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Is the only way of getting the address of an address in C (opposite to double dereference to have an intermediate variable?

e.g. I have:

int a;
int b;
int *ptr_a;
int *ptr_b;
int **ptr_ptr_a;

a = 1;
ptr_a = &a;
ptr_ptr_a = &(&a);   <- compiler says no
ptr_ptr_a = &&a;     <- still compiler says no
ptr__ptr_a = &ptr_a; <- ok but needs intermediate variable

but you can do the inverse, e.g.

b = **ptr_ptr_a;     <- no intermediate variable required

e.g. I don't have to do:

ptr_b = *ptr_ptr_b;
b = *ptr_b;

why are the two operators not symmetrical in their functionality?

share|improve this question
Because pointer must point on some memory. so, ptr_a = &a means that ptr_a points on a. but, &&a -> there is no 'pointer' on which the pointer can point. ptr_a is some memory on stack, so you can point on it. – Yossarian Apr 2 '12 at 12:41
There's no reason to complicate things: int *ptr_ptr_a = &ptr_a; is fine. – karlphillip Apr 2 '12 at 12:41
of course - makes sense after you've pointed that out - many thanks – bph Apr 2 '12 at 12:43
up vote 8 down vote accepted

The address-of operator returns an rvalue, and you cannot take the address of an rvalue (see here for an explanation of the differences between rvalues and lvalues).

Therefore, you have to convert it into an lvalue by storing it in a variable, then you can take the address of that variable.

share|improve this answer
Well, that's accurate but if the OP is asking this question then RValues are likely to be a pretty advanced concept... – Roddy Apr 2 '12 at 12:45
@Roddy, true, I added a link to the MSDN article explaining these concepts. – Frédéric Hamidi Apr 2 '12 at 12:47

It is probably easier to explain with an example memory layout like this:

Var       Adr  value
a         1000      1 
ptr_a     1004   1000 
ptr_ptr_a 1008   1004
                                               1008       1004      1008->1004->1000
You can obviously dereference ptr_ptr_a twice *ptr_ptr == ptr_a,  **ptr_ptr_a == 1

But the variable a has an address (1000) what should address of an address mean if it is not the address of a pointer? &ais a final station. Thus &&a wouldn't make any sense.

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When you ask for an address using '&', you ask the address for something stored in memory. Using '&' 2 times means you want to get the address of an address which is non-sense.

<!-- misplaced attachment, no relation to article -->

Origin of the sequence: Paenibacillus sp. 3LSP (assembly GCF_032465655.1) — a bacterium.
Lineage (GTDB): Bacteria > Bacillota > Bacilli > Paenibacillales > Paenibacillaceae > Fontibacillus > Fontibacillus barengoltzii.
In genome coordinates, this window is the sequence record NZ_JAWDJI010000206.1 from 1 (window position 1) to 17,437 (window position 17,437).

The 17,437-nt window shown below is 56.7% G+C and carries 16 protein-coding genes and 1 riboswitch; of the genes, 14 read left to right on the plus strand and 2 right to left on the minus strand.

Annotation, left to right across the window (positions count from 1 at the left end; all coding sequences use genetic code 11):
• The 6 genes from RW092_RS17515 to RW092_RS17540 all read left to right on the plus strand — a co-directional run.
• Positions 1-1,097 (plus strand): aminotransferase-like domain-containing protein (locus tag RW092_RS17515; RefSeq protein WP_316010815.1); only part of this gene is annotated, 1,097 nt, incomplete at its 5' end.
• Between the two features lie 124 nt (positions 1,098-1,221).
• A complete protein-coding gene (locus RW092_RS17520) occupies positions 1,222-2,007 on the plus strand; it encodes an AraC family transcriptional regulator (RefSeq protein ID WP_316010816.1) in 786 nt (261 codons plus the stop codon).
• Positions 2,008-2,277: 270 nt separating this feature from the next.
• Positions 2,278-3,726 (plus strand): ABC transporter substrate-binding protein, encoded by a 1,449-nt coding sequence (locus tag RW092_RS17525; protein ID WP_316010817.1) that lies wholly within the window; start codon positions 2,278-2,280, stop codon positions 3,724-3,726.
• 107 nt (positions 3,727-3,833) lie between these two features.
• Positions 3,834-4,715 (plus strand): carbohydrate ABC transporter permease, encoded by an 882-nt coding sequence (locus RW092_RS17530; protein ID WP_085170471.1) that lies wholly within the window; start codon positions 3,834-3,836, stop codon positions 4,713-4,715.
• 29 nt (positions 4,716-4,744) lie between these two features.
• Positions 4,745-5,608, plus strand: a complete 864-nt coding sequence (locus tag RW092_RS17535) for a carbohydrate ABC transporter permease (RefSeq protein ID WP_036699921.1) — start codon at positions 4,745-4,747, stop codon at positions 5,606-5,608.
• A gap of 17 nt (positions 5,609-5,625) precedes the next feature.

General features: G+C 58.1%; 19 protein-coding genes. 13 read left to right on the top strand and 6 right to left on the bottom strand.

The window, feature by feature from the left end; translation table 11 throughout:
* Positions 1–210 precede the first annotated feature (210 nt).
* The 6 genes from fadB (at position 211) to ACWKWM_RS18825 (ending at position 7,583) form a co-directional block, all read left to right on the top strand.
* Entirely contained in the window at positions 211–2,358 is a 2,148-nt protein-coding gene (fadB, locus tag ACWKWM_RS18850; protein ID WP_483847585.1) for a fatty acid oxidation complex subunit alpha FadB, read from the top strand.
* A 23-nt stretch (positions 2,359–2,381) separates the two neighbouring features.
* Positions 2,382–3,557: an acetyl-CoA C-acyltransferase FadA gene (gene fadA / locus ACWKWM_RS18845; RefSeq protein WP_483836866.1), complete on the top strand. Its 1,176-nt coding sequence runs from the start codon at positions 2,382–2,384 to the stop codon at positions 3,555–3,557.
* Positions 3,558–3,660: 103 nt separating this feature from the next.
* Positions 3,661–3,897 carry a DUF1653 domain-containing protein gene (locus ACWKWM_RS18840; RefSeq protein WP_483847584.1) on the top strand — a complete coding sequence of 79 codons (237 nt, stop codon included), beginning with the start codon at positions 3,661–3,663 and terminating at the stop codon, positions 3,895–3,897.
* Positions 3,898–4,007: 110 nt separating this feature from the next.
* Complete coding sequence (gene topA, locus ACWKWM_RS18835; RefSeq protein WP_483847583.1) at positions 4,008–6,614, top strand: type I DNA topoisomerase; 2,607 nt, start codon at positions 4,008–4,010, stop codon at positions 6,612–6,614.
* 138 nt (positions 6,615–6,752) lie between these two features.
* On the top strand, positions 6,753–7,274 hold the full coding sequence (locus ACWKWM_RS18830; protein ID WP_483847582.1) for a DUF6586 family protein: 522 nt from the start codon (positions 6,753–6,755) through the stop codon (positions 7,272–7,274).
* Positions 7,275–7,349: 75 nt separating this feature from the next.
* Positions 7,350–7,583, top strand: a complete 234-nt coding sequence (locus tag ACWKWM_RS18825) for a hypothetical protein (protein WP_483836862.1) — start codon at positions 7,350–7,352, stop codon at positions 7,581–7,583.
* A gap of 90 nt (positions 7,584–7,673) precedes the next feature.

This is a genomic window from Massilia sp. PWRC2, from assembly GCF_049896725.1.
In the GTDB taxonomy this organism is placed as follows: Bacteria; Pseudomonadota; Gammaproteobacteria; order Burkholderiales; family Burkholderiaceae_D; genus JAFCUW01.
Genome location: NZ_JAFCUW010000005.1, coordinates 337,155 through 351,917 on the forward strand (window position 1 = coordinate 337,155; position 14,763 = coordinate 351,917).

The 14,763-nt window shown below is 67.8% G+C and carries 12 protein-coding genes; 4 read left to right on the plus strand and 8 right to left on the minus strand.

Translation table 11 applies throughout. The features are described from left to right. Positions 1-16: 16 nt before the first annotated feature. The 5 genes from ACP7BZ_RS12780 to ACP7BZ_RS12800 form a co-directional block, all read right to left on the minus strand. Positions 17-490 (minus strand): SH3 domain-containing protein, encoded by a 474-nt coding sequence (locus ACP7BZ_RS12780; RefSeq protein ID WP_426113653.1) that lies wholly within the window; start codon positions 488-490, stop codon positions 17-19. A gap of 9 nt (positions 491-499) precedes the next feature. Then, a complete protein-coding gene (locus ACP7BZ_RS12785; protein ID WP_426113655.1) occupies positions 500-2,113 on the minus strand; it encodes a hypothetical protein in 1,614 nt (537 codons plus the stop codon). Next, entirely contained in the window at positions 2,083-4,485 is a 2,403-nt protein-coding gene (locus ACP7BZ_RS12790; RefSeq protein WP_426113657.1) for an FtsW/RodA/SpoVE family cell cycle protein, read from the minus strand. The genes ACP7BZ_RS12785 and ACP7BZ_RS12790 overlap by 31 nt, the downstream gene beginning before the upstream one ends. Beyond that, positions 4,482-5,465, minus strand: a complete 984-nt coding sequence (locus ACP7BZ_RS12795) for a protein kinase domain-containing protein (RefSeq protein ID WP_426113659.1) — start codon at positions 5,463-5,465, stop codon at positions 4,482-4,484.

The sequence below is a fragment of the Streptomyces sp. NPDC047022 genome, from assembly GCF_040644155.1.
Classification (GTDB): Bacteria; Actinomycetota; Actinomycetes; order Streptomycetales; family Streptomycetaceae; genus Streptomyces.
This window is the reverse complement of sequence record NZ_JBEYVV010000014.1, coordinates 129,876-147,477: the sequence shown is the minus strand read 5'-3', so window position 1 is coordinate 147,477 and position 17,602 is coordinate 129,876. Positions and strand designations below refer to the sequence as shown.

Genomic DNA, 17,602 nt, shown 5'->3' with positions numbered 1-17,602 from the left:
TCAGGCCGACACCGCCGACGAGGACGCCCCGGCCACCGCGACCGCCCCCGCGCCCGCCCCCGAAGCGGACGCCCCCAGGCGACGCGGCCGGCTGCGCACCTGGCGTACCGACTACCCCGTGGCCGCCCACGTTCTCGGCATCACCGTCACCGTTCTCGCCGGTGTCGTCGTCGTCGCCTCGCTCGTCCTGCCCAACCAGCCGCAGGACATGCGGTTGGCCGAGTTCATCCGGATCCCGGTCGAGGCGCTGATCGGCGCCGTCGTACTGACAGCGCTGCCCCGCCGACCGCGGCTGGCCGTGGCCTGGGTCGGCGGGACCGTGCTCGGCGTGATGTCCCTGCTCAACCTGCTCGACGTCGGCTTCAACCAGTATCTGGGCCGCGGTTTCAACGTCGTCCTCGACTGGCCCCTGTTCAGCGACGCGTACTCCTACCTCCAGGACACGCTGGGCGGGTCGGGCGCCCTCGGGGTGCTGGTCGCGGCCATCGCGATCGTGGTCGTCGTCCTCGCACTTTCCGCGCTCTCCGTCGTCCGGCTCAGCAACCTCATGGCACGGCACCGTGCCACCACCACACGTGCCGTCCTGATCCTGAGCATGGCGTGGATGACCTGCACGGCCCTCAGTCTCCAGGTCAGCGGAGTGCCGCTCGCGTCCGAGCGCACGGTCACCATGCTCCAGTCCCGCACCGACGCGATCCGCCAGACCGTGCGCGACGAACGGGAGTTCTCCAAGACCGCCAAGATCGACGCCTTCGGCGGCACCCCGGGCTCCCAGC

By the way, if you use intermediate variable as you're doing it, you will get the address of the intermediate variable. Which means if you use 2 intermediate variable to compare addresses they will be different. eg.:

int a = 0;
int* p = &a;
int* q = &a;

// for now &p and &q are different

if (&p == &q)
  printf("Anormal situation");
share|improve this answer
This answer is dubious, "plop" is not a variable but &"plop" is valid. – ouah Apr 2 '12 at 13:16

address of address of something is not possible, because an address of address would be ambiguous

You can get the address of something which hold the address of something, and you could have multiple occurances of that (with different values)

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There's no such thing as the address of an address. You have a box, with a number on it. That is the number of the box in the memory sequence. There's no place which stores these numbers. This would also be extremely recursive as you can see.

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If you think for a moment, you'll notice that in order to get the address of something, it must be in memory.

If you have a variable

int a

it has an address. But this address is, if in doubt, nowhere in memory, so it doesn't need to have an address. IOW, you only can get the address of a variable.

In the other direction, things are easier. If you have the address of something, you can dereference it. And if this "something" is a pointer, you can dereference it again. So the double indirection mentionne above is automatically given.

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Put simply, only things physically held in the computers memory can have an address. Just asking for the address of something doesn't mean that the address gets stored in memory.

When you have an intermediate pointer, you're now storing it in memory, and taking the address of where it's stored.

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